The number of U.S. craft breweries is the highest it's been since the late 1800s. But this time, their market is a little bigger. Growing international demand for fashionable American booze is boosting exports for small-time brewers.
Last year more than 3,000 breweries were operating in the United States, according to data from the American Brewers Association, a nonprofit trade group that represents small and independent craft brewers.
“The majority of Americans live within 10 miles of a local brewery,” Bart Watson, the group’s chief economist, said in a public statement, adding that he expects to see rates go up.
These beers are becoming more popular with the locals, but they’re also finding a market farther from home.
“Exports of American craft beer continue to expand in the international market, reflecting craft brewing’s overall success as an industry,” Bob Pease, chief operating officer of the nonprofit trade association, said in a statement.
Craft beer export volume increased by 49 percent globally in 2013, representing more than 282,000 barrels worth roughly $73 million.
In Italy, U.S. brands are popular, but but the smaller breweries tend to have a business advantage. “Demand for [American craft beers] is a widespread phenomenon in Italy,” said Paola Montiglio, who imports beer in Italy for Spain-based IGAN. “It’s a very fashion-conscious market.”
U.S. export volume increased 46 percent in Western Europe last year, according to ABA data.
“There are more than 500 artisanal brewers in Italy [but] they often struggle to meet demand, while American craft breweries are more reliable,” Montiglio said. Mass-produced brands such as Coors Light are also popular, but Coors pulled out of the Italian market a few years ago. “American beers are a fashion. I get asked for Coors every day, but they [Coors] just don’t want to come back.”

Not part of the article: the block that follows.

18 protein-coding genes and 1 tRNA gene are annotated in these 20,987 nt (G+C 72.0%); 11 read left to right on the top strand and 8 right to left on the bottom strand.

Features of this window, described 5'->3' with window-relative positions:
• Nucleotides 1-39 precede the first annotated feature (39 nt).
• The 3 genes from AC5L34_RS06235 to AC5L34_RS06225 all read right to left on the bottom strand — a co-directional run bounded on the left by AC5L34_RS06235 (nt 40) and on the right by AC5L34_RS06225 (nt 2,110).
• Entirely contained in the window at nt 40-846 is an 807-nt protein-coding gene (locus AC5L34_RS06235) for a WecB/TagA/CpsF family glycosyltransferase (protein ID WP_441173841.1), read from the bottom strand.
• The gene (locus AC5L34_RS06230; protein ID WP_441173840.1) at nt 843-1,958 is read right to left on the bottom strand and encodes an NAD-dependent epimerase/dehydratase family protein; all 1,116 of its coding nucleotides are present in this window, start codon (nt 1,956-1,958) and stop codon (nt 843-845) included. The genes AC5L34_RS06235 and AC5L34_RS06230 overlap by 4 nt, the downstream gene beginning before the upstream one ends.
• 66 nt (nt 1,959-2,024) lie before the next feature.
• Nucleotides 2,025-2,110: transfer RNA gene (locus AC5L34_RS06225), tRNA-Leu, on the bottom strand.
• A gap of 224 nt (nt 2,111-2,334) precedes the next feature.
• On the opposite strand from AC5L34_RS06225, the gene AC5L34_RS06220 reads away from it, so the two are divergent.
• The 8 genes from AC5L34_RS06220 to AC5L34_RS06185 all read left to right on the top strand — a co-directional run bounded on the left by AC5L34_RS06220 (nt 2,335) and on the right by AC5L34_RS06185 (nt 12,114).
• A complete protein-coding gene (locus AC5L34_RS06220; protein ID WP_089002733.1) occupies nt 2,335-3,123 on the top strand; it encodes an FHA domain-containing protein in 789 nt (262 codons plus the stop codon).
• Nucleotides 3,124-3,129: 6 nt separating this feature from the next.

Europeans aren’t the only ones interested. Canada is still the largest market for U.S. brews, but sales to Asia have seen the biggest recent jump.
Last year shipments to Singapore increased 379 percent and rose 150 percent to Hong Kong.
Jason Koehler, owner of the DevilCraft restaurant in Japan, also represents over a dozen American microbreweries in the country. “American craft beer has been available for a long time in limited quantities, but only began growing in popularity when the number of dedicated craft beer bars started to grow,” he said in a recent interview.
“After restaurateurs realized it could make money for them as a drinking and dining concept, it really started to pick up,” he said.